analyzes the top players in the 2020 NFL Draft with its position previews. Jon Ledyard previews the offensive guard/center positions with a comprehensive look at what the Bucs have and what they need along the interior offensive line, a detailed list of this year’s top guards and centers, and Scott Reynolds offers up the annual Bucs’ Best Bets – one early round pick, and a pick from the later rounds.

What The Bucs Have At Guard-Center

Bucs RG Alex Cappa

Bucs RG Alex Cappa – Photo by: Cliff Welch/PR

The good news? The Bucs have two locked-in starters on the interior offensive line in Ryan Jensen at center and Ali Marpet at left guard, with another promising young talent in Alex Cappa slated to start at right guard for a second straight year. The bad news? They have basically no depth at all.

With Joe Haeg currently slated to start at right tackle despite experience all along the offensive line, the Bucs top reserve is second-year undrafted free agent Zach Bailey from South Carolina, who has been training at center to offer more versatility to the team in 2020. Earl Watford, the top interior lineman reserve from last year, was not re-signed.

What The Bucs Need At Guard-Center

Competition for Cappa and overall depth are the two main missing ingredients. The Bucs don’t know what direction Cappa will head in 2021, and if he’s stagnant, replacing him could make sense. Also, if Jensen gets hurt, they are really thin on options at center.

Finding an interior offensive lineman with at least the versatility to learn the pivot spot will be key for Tampa Bay in this draft. Unfortunately it is not a great guard-center class, so if the team doesn’t address the position in the first two rounds, it might make sense to spend a few Day 3 picks on depth types rather than reaching for what’s left in the third round.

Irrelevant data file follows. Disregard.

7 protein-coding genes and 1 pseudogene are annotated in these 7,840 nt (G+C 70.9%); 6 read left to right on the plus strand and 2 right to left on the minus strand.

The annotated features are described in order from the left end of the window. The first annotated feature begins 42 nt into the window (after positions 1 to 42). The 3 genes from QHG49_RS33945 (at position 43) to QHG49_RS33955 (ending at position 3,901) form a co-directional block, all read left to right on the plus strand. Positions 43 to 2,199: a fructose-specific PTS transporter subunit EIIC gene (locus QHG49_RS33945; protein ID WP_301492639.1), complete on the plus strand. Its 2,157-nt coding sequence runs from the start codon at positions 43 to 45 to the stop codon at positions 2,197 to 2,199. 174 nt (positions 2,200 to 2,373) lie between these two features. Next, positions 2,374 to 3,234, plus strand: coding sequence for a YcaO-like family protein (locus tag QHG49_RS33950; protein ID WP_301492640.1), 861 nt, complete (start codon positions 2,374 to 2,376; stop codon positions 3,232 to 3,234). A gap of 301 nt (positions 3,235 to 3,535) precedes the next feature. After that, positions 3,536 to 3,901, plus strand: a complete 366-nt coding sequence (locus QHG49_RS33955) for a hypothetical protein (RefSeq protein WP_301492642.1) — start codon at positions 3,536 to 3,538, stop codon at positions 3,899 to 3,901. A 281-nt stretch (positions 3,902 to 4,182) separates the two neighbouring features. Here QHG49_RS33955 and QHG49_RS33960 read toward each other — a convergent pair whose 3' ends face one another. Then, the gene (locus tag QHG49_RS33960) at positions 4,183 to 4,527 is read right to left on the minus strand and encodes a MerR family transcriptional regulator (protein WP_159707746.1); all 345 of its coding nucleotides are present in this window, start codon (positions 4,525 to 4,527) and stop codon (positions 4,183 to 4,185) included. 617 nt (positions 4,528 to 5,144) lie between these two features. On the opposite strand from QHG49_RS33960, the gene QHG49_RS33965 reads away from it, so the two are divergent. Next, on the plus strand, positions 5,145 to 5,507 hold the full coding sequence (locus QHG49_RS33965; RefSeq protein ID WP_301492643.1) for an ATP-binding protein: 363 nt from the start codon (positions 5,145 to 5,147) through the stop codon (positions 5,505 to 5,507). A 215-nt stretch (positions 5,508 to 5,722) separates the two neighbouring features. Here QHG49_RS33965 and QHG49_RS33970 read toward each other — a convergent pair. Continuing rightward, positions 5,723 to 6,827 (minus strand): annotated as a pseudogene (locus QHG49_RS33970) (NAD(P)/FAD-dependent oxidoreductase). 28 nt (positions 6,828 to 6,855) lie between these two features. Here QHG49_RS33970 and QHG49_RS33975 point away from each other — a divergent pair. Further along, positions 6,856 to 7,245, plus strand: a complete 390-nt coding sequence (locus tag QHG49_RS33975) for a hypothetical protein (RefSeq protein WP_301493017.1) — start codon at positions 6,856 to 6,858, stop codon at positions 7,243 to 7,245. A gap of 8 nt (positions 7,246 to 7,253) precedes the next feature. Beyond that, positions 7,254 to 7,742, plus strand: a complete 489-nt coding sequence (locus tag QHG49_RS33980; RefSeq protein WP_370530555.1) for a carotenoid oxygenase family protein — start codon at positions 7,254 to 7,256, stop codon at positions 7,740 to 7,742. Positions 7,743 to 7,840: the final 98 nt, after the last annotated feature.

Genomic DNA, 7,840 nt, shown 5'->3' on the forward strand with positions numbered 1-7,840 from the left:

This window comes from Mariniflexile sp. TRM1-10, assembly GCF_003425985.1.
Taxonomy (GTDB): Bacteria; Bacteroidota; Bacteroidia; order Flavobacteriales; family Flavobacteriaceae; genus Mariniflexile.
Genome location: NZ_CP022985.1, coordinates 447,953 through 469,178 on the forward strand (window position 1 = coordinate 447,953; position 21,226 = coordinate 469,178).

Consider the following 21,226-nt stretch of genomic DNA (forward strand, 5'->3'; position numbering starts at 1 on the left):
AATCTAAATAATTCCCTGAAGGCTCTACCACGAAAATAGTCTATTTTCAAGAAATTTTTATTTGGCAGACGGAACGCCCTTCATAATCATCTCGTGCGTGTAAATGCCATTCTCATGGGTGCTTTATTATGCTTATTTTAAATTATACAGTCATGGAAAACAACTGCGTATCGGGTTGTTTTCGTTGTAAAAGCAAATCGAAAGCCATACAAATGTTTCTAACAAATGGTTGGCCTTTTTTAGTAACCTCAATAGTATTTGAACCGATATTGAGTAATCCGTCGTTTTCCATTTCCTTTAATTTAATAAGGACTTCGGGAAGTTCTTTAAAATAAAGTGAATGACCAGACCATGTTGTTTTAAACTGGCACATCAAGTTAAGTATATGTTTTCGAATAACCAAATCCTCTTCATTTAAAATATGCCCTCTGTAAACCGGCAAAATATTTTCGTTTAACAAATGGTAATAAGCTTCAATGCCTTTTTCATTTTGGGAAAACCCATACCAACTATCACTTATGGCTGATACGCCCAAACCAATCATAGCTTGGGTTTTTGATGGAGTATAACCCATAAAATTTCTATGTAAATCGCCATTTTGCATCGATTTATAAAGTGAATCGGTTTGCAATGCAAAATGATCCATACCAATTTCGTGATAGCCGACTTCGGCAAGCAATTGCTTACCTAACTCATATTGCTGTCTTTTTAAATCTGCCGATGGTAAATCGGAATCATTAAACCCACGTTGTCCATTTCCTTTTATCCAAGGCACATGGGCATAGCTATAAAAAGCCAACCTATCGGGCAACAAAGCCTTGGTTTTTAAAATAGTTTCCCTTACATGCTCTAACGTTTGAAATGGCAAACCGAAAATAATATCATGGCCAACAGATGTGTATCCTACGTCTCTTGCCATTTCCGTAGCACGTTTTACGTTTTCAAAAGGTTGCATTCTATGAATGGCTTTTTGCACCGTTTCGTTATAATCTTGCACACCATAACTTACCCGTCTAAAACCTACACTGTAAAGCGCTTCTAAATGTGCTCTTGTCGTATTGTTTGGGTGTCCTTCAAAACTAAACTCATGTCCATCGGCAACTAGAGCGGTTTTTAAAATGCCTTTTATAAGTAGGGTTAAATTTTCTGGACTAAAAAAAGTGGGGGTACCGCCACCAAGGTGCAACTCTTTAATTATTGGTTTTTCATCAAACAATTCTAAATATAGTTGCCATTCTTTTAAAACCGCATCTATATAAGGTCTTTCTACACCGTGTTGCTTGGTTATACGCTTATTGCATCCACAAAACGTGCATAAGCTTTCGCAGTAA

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About the Author: Jon Ledyard

Jon Ledyard is's newest Bucs beat writer and has experience covering the Pittsburgh Steelers as a beat writer and analyzing the NFL Draft for several draft websites, including The Draft Network. Follow Ledyard on Twitter at @LedyardNFLDraft
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1 year ago

Nice analysis, Jon. I’m in the camp that we need to draft an OT early and OG mid to late. My pick in RD4 is Ben Bredeson if he’s there. I like the guy from Clemson as well, just no idea where he’ll get picked.

Alldaway 2.0
1 year ago

I would be very happy with an OC or OG in the mid rounds. As long as it is not another small school project that Licht is fond of it would be good.

Reply to  Alldaway 2.0
1 year ago

Here we go again with the notion that guys from small schools can’t play in the NFL. What a tired cliché. Andre Reed, Walter Payton, Jerry Rice, Larry Little, Malcolm Butler, Wayne Chrebet, Ben Roethlisberger, Robert Mathis, Steve McNair, Shannon Sharpe, Emmitt Thomas, Antonio Gates, Larry Allen, Gene Upshaw, Wilbert Montgomery, Darrell Green, Donald Driver, Randy Moss, Willie Roaf, Doug Williams, Cameron Brate, Ali Marpet and Kurt Warner would all like to have a word with you. I could probably come up many, many more, but I think you get the point.